The Longest Open-Air Gallery in the World from 1990 to the Present
The East Side Gallery extends along more than 1.3 kilometers between Ostbahnof and Oberbaum Bridge, and is one of the city’s most famous tourist attractions. More than 118 artists from 21 countries worked on the world’s longest open-air gallery. Their paintings help keep the historical site alive and make its history accessible to visitors from all over the world. The East Side Gallery stands both as a symbol of joy over the end of Germany’s division and as a historical reminder of the inhumanity of the GDR border regime. Learn more about how the East Side Gallery was created, which artists participated in the project, and how the gallery has changed since its opening in 1990.
Artists began painting the east side of the structure just days after the border opened. But GDR border guards promptly covered over the pictures that had been painted on segments of the Wall at Potsdamer Platz. A short time later, the artist David Monty from Schöneberg, accompanied by Heike Stephan, an artist from Prenzlauer Berg, presented his idea of making “the Wall into the largest gallery in the world.” In discussions with the Ministry of National Defense, it was agreed that only the section of Wall on Mühlenstrasse would be painted. Officially commissioned by the GDR Council of Ministers, the project “East Side Gallery” was founded and artists from all over the world were invited to participate. After Heike Stephan, joined later by David Monty, decided to leave the project, Monty’s assistant at the time, Christine MacLean, took over the project coordination. From March 1990, she supervised the participants, acquired sponsorships and developed publicity strategies. She worked with the event and advertising agency wuva.
The East Side Gallery opened on September 28, 1990. The artists created murals with individual messages and statements, demonstrating that, in the end, the desire for freedom and creativity is stronger than sanctions and force. The more than 100 paintings showed the happiness felt over the fall of the Wall and the end of the Cold War. They expressed their hopes for a life in peace, freedom and democracy. However, many works of art also conveyed concerns about an uncertain future.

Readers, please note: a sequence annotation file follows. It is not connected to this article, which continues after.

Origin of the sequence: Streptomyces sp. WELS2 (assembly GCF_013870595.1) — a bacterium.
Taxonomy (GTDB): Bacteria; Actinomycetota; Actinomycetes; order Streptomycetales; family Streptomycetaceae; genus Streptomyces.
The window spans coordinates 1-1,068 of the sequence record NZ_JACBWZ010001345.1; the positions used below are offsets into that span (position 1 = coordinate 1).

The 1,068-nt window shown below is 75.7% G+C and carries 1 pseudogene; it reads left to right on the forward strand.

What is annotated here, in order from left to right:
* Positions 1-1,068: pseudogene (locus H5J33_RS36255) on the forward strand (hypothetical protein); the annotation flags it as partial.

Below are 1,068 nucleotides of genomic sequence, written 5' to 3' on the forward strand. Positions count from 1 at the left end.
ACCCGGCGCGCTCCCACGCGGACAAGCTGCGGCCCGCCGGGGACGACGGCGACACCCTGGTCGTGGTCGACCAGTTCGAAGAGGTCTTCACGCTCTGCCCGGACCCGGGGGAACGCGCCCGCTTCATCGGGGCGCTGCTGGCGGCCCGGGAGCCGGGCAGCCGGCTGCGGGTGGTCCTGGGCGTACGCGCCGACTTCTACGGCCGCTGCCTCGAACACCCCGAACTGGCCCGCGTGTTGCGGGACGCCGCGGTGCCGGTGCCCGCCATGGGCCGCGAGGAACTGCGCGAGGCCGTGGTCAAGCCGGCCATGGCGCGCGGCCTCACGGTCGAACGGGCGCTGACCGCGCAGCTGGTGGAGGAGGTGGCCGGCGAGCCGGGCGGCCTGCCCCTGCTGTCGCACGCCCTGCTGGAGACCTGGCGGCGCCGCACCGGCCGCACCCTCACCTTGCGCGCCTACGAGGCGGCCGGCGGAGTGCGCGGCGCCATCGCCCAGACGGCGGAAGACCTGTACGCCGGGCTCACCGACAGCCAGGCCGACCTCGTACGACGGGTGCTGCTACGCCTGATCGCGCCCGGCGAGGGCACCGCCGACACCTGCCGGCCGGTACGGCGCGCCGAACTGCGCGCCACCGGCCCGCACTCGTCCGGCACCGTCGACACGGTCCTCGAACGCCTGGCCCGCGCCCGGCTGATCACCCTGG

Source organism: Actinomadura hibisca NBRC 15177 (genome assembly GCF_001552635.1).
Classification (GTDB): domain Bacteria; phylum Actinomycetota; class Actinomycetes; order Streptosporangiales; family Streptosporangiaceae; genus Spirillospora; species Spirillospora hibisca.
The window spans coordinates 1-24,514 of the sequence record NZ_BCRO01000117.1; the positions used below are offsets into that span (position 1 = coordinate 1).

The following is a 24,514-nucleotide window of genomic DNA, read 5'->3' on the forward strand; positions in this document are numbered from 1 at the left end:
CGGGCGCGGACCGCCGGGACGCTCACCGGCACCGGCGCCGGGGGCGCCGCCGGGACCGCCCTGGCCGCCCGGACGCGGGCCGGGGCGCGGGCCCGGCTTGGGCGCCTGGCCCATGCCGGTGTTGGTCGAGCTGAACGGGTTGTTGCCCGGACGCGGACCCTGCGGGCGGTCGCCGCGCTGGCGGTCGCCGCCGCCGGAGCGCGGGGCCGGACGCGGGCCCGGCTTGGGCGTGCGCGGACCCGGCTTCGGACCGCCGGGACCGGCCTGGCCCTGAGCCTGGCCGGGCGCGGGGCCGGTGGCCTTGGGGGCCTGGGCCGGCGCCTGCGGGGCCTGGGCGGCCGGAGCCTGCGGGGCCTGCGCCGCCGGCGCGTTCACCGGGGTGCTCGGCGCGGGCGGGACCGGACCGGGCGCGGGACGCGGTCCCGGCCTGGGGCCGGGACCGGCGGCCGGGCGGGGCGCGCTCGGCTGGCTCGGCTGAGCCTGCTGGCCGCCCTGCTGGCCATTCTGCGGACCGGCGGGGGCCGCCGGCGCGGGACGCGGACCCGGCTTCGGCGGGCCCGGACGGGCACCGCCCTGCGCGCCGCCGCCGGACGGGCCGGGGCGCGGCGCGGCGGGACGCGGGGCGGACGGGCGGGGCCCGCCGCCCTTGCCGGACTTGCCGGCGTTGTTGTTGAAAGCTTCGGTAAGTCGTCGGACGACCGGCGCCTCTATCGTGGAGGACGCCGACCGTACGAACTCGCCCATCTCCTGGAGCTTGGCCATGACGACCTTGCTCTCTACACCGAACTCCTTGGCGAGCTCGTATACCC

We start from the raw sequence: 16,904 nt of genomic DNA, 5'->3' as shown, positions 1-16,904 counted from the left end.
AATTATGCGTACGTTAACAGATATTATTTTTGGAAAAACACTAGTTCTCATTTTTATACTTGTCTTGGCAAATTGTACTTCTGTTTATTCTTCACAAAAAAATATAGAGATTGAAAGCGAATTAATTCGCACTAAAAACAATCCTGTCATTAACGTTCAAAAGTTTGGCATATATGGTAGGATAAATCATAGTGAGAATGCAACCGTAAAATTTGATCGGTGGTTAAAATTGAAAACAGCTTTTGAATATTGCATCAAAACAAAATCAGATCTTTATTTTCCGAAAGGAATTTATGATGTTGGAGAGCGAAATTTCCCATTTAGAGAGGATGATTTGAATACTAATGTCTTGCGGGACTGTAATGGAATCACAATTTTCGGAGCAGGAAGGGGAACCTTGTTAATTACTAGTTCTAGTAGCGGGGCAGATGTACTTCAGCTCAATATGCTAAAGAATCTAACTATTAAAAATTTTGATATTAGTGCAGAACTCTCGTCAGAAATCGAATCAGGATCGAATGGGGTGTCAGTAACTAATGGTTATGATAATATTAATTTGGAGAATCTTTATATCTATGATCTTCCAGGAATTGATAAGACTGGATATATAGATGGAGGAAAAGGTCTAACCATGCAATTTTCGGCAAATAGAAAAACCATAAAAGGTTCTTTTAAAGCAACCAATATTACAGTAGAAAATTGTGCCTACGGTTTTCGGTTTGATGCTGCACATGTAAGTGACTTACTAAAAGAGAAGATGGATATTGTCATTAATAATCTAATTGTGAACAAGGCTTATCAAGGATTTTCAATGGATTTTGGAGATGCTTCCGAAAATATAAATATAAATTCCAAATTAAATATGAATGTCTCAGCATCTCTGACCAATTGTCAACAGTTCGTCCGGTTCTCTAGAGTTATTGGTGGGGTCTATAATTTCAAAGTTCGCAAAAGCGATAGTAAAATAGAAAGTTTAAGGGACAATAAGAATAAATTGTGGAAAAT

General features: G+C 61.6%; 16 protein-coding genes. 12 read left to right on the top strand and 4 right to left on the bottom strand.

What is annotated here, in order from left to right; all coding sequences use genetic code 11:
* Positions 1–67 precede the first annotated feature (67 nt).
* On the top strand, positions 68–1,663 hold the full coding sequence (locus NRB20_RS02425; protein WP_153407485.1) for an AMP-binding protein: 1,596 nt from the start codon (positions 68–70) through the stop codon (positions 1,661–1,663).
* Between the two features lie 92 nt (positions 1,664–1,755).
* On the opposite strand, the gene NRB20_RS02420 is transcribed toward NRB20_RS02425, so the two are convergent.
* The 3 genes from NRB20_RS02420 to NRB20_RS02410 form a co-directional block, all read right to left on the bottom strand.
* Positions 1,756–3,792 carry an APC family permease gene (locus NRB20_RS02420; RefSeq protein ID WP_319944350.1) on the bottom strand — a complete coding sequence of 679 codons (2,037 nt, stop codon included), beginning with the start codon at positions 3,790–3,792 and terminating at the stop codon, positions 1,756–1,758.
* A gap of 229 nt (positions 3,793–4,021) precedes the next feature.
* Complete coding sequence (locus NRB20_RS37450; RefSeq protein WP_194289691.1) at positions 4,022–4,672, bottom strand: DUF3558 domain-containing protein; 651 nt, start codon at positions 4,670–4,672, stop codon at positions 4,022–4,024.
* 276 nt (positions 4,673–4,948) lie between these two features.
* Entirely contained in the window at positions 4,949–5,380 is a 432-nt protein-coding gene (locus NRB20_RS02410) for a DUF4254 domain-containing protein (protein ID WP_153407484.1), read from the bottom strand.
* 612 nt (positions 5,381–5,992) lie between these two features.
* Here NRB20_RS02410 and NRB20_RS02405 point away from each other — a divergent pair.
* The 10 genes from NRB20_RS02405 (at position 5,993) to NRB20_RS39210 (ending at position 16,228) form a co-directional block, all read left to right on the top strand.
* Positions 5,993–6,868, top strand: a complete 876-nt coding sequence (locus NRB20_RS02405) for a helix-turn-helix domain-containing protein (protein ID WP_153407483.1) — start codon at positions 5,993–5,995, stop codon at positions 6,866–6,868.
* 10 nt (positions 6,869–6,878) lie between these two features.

With their artwork, the artists were able to hinder the demolition, further decay and destruction of the Wall. The city of Berlin added the East Side Gallery to its register of protected monuments in November 1991. The East Side Gallery is the most visible outcome of the opening of the Wall, but now, with almost the entire Berlin Wall gone, it is also one of the few remaining relics of the border fortifications at its original location, serving as a reminder that the city was divided for 28 years.
Comments on Creating the East Side Gallery
The artists Jim Avignon, Andreas Kämper and Kiddy Citny, along with Christine MacLean, co-organizer of the East Side Gallery, share memories of painting the Wall in 1990. In conversation with Lutz Henke (Visit Berlin), 30 years after the East Side Gallery was dedicated, they spoke about the conditions under which the art project took place and their different personal relationships with the Berlin Wall. They also discuss how the site should be dealt with in the future.